November 24, 2021
Here is what you need to know-
Better late than never!
By the time you read this Thanksgiving will be upon us or you have just finished the last of the leftovers. This is probably my favorite Blind Coloradoan to assemble each year. Most of us have so much for which to be thankful. Of course, we have obstacles that we must confront as blind people, as well as the tumultuous times in which we all live. In this Thanksgiving issue, we will focus on the gratitude. In many ways, we reflect the struggles, machinations and disparities, injustice, and divisiveness all too prevalent in society. NFBCO members are a microcosm of society. We just happen to be blind. I submit that while rage, recrimination and rants roil around us, we who are blind, our families, and allies have a National Federation of the Blind for which to be extremely grateful. We are grateful for you, each and every one of our dear readers and members. As we gather with friends and families to celebrate this season, we give thanks for a strong, loving family, The National Federation of the Blind of Colorado. So, a happy giving of the thanks to you all. By the way, did you know that the names of the turkeys pardoned by President Biden are Peanut Butter and Jelly?
The 67th state convention of The National Federation of the Blind Of Colorado was held in Lonetree Colorado, October 28th - October 31st.
More than 150 joined the fun and wide-ranging deliberations and dozens more joined over zoom. (Imagine trying to explain to our organization founders a “hybrid convention?”) There is really no other way to describe this convention other than it was remarkable! We were grateful to have our national president, Mark Riccobono with us to provide a steller national report and a sturring banquet address. It was a convention of transition. Our long-time president Scott LaBarre decided to step away from the presidency, and we elected the energetic entrepreneur Jessica Beecham for a 2-year term. There will be much about the activities of the 2021 convention to report in this blog and blogs to come.
After her election to the presidency, Beecham made the following remarks:
“NFBCO is built on a foundation of tremendous leadership. Ray and Diane McGeorge and Scott LaBarre have led our affiliate to astounding heights.
Our Colorado Center for the Blind, outstanding advocacy efforts, and impactful legislative efforts have created an environment where blind leaders can flourish and thrive. As a result, we have a deep pool of leadership and talent. if you are a blind person, there is truly no better place to live and there is certainly no better affiliate in which to serve.Thank you for your trust and confidence in my ability to lead us into the next chapter. As President Riccobono mentioned, we have not found the limit of possible when it comes to the capacity of blind people. I look forward to working with each of you as we continue to push the envelope.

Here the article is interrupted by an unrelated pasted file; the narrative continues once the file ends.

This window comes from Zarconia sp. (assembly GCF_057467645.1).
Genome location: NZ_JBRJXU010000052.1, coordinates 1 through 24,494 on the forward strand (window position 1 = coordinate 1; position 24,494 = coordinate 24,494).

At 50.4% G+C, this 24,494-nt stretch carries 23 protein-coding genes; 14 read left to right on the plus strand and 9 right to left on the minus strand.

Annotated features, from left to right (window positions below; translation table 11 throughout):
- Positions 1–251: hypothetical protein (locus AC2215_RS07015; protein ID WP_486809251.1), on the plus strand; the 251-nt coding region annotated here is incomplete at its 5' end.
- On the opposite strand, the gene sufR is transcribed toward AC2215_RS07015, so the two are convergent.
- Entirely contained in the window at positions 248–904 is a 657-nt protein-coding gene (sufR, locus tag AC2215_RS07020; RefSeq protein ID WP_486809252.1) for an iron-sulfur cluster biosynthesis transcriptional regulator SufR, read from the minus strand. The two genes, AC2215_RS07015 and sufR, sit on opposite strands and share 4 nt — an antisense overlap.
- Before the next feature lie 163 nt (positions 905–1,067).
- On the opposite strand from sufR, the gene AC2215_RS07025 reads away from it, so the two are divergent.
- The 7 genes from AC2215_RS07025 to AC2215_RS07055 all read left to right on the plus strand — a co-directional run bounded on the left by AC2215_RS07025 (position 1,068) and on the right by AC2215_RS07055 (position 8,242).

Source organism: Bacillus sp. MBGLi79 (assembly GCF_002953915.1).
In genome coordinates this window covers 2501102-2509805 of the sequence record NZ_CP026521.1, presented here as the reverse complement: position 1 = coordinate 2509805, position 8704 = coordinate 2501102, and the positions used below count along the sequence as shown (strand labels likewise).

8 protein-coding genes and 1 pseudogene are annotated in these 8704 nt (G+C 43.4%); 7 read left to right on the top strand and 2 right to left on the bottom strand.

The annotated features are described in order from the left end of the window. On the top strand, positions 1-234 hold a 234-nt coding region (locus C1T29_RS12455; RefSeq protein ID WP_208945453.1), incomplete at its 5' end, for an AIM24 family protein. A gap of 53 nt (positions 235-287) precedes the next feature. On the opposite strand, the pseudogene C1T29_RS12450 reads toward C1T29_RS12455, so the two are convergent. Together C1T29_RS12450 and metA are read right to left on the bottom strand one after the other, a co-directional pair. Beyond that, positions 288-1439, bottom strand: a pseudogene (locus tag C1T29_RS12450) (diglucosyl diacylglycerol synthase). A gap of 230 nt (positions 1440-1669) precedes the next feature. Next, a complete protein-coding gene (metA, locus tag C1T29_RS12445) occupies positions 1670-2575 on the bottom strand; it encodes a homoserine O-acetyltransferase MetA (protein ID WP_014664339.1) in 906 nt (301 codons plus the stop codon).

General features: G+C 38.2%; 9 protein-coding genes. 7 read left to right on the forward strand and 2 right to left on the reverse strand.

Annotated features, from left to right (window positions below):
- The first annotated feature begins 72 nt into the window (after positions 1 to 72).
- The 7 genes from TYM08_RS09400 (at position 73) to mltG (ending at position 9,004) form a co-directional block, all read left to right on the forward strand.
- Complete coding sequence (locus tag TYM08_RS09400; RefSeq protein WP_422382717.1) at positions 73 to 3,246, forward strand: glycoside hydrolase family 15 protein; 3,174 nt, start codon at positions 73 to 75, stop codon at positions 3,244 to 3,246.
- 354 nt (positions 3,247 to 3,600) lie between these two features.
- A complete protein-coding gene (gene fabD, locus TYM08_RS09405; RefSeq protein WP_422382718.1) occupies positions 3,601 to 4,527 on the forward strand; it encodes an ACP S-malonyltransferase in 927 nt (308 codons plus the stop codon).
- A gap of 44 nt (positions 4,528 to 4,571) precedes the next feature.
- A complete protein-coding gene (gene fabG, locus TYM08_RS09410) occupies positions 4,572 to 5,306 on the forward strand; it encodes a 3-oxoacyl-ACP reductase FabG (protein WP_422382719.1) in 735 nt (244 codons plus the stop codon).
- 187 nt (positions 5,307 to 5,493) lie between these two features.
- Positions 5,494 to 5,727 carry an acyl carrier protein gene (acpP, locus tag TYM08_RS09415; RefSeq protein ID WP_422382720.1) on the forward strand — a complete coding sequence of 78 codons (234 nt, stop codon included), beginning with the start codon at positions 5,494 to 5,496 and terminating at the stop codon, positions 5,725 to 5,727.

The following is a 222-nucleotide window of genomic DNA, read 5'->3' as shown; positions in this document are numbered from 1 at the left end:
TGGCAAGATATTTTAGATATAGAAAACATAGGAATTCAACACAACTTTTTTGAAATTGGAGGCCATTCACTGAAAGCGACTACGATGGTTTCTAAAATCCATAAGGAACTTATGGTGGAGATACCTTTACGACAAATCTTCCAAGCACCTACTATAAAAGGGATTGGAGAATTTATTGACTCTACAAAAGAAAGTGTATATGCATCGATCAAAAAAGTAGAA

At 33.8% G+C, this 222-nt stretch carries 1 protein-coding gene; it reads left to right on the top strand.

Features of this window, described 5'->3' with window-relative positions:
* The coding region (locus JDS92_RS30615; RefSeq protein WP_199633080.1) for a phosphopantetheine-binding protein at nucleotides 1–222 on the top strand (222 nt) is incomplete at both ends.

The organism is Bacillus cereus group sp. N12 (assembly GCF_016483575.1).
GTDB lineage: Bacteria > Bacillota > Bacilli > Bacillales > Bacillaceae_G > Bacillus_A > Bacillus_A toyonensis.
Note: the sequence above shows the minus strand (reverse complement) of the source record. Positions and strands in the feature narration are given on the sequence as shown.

From time to time we may stumble, we will most certainly have some incredible successes and I am inspired and energized to think about all the ways we will continue to make life better for blind people.
Together with love, hope, and determination, let’s go build the National Federation of the Blind of Colorado.”
During the Thursday evening opening ceremonies an audio tribute to Scott LaBarre was played. Scott served as president for 16 years and he has been a member of the federation since 1986. You will enjoy Scott’s story and the voices of the people in Scott’s life. Enjoy the 22-minute audio tribute on our youtube channel. https://www.youtube.com/watch?v=jBTHYWe7gnI
Thankful for the resolute blind
Conventions are a time for informative seminars, camaraderie, and celebration. The hard work and heavy lifting we do throughout the year is very often a result of the policies on which we deliberate and pass in the form of resolutions during our annual convention business. This year the membership passed 7 resolutions deemed important to the blind of Colorado. These resolutions will power our work in the coming year and beyond. Here are the titles of the 7 resolutions:
*Resolution Regarding an Accessible, Equitable and Inclusive Solution to Rideshare Pickup Locations at the Denver International Airport
*Resolution Regarding Commendations and Congratulations to Debbi MacLeod upon her retirement from many years of service to the Colorado talking book library
*Resolution Regarding the Inaccessibility of Remote Device Interfaces For Assistive Hearing Instruments
*Resolution Regarding Accessible Technology in Colorado State Government
*Resolution Regarding Rideshare Services in Colorado
*Resolution Regarding the Inaccessibility of Kronos
*Resolution Regarding the Danger that Leading Pedestrian Intervals Present to Blind Pedestrians
It is our understanding that some positive change has already resulted from our resolution concerning accessible technology in Colorado state government. We will be reporting on all of this work in upcoming blogs. The full text of each resolution will be found on our website nfbco.org. According to our new president, “we need all hands on deck, we are the blind of Colorado taking individual actions, collectively focused. So pick your passion. Pick your pleasure. And let's act on the policies we have set for ourselves”
Of little scavengers and rocketeers